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Abu Dhabi, UAESunday 21 October 2018

GCC bonds: Is the worst behind us ?

Though several risks continue to lurk on the horizon, it may be time to begin looking at the GCC bonds favourably again

The US Federal Reserve. Economic growth in the US is at cyclical high. Brendan McDermid / Reuters
The US Federal Reserve. Economic growth in the US is at cyclical high. Brendan McDermid / Reuters

Year to date total return on Barclays Bloomberg GCC Bond Index has been a loss of 2.12 per cent, much in line with our expectations at the beginning of the year and almost entirely attributed to rising benchmark US Treasury yields.

The recent sell off in EM bonds on the back of increasing risk aversion arising from strengthening dollar and increasing trade tensions has made valuation attractive on a historical basis. Though several risks continue to lurk on the horizon, we believe it may be time to begin looking at the GCC bonds favourably, particularly in light of following factors:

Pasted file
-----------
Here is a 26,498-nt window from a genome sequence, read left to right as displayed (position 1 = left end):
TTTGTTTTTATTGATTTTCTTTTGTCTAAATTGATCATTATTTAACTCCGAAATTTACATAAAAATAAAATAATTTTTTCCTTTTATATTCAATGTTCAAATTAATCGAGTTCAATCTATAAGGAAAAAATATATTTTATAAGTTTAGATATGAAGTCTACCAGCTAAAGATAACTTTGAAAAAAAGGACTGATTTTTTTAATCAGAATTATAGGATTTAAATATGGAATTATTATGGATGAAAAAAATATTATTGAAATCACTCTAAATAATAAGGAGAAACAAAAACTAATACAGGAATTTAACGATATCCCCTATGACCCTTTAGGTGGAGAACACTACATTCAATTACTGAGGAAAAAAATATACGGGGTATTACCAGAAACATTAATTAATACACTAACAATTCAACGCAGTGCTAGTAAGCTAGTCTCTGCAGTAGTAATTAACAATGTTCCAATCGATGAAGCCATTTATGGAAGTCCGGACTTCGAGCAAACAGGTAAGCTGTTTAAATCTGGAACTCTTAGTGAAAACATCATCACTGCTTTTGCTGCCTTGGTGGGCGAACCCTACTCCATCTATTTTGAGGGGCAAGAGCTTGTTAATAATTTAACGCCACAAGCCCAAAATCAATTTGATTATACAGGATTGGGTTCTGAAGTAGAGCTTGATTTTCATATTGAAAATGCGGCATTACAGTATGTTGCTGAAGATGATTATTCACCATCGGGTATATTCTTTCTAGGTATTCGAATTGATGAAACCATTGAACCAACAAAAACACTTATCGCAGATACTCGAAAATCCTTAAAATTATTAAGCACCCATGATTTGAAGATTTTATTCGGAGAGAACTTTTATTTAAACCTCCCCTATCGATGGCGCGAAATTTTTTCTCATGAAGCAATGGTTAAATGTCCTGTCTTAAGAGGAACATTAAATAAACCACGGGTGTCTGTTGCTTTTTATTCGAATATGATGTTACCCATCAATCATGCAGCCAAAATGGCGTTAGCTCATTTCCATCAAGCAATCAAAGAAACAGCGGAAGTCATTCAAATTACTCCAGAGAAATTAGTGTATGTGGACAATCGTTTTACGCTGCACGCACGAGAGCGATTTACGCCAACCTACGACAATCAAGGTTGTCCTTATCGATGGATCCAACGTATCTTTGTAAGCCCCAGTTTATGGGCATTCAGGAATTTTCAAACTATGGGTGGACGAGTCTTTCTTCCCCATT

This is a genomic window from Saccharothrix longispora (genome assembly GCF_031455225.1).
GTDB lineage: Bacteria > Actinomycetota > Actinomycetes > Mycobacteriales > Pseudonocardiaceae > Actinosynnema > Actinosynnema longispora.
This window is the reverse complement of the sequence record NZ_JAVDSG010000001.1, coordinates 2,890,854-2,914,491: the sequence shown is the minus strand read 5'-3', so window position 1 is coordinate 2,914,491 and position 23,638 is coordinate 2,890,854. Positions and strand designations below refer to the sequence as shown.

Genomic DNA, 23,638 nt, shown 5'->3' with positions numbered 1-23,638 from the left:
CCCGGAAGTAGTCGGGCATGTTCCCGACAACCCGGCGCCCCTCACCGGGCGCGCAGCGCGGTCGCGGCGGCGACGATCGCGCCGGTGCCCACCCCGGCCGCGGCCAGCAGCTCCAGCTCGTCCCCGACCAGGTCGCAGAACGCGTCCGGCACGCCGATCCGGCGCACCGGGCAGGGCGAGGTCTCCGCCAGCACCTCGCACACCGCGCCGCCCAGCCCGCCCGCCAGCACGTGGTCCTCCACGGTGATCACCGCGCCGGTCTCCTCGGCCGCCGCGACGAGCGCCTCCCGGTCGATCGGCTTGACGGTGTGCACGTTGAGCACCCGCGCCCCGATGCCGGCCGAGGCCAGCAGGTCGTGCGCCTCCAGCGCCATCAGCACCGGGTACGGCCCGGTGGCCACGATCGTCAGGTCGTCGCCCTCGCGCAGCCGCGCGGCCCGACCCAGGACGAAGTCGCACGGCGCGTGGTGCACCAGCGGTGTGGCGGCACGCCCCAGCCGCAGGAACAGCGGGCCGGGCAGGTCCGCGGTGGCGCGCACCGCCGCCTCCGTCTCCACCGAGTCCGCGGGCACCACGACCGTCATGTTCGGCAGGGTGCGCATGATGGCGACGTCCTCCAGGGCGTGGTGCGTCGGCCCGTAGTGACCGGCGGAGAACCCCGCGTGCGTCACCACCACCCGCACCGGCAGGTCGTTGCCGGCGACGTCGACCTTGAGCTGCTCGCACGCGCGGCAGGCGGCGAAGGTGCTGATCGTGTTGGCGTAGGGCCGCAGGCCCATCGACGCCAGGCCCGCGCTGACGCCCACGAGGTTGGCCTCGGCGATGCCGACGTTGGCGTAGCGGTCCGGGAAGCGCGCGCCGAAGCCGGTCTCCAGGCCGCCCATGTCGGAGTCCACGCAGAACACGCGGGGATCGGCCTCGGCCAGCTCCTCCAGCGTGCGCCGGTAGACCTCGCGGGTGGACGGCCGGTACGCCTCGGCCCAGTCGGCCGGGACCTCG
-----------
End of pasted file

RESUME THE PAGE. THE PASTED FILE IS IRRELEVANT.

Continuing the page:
Rising benchmark yields are becoming a manageable risk: Economic growth in the US is at cyclical high and inflation is expected to increase from here. US Federal Reserve is set to raise its target rate by another 100 to 150 basis points (bps) over the next two years. That said, we think the US Treasury (UST) benchmark yield curve in the longer end is unlikely to rise materially given the uncertain global trade outlook and increasing possibility of the US economic growth having peaked. Since December 2015, while Fed has raised interest rates seven time by a total of 175bps, yield on 10 year US treasuries has only increased 60bps from 2.26 per cent in December 2015 to 2.86 per cent now. We don’t expect yields on the 7-to-10-years part of the curve to rise by more than 25 to 75bps even if Fed’s target rate was to increase by another 100bps over the next 12 months. GCC bond index has an average duration of circa 6.5 years. A 50bps increase in yield on 5-year benchmark USTs can obviously cause bond prices to fall, however, the fall can be cushioned by the average 4.5 per cent running yield on GCC bonds now.